“Due to various circumstances, it is with regret we must inform you that Fort Bend Brewing Company ceased brewing operations December 30th, 2014, and permanently closed on January 31st, 2015. FBBC has been brewing high quality beers for over 2 years, and has been a proud contributor to many activities and charities in the local community. We gave it all we had to build a brand that we were proud of. For all our cynics and disparagers, you know who you are, well, my mother taught me if I don’t have anything good to say about someone, then don’t say anything at all – enough said.. To all of our supportive retailers and patrons, we sincerely thank you for your support during the past years, you made it worthwhile. To our awesome volunteers, we couldn’t have done it without you. With the warmest gratitude from the bottom of our heart, thank you, we will miss you. On to the next chapter…. Ty and Sharon Coburn”

Beer industry sees increase of high-end beers in 2014

(From National Beer Wholesalers Association website)

The consumption and sale of beer grew by .5 percent in 2014, with most of that growth coming from crafts and imports, according to year-end numbers released by the National Beer Wholesalers Association.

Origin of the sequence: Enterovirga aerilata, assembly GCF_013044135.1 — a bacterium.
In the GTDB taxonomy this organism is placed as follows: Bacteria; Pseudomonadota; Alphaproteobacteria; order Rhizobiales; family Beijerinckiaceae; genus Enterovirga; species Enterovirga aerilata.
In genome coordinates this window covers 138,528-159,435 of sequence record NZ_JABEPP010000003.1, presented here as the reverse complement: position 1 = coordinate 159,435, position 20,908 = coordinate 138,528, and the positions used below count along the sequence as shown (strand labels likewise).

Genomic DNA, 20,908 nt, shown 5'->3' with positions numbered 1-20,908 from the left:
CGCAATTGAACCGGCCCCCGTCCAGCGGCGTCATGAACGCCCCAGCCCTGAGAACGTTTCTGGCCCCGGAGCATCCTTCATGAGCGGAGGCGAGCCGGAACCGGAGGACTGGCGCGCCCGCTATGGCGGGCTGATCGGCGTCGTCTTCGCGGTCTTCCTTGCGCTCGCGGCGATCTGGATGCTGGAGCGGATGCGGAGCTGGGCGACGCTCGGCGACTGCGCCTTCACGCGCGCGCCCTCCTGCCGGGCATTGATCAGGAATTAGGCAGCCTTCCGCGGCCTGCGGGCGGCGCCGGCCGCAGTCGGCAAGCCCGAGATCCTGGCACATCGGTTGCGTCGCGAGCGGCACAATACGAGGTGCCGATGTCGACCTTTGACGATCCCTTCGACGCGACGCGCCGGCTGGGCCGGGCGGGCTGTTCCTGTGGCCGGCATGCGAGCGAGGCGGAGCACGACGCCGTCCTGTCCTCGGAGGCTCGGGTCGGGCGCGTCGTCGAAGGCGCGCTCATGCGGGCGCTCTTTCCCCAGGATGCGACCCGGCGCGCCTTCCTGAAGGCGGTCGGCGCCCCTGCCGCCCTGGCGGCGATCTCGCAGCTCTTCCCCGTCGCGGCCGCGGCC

“Since the end of the recession, the “high-end” – loosely defined as craft plus imports – has grown significantly while the balance of the industry continues to decrease,” the study says. “This high-end segment has added 143.7 million cases since the recession and now accounts for a quarter of industry volumes.”

Check out the study by clicking here. We’ll follow up at TBIJ with more information from the chief economist when it comes in.


AP: Thirst for craft beer fuels large crop of hops


The Associated Press tells us of another sign that the craft beer industry is booming under the current market conditions and regs:

“A thirst for craft beer helped hop growers produce their largest crop of hops in five years. A new report from the Hop Growers of America also shows a 10 percent increase in acres harvested between 2013 and 2014.”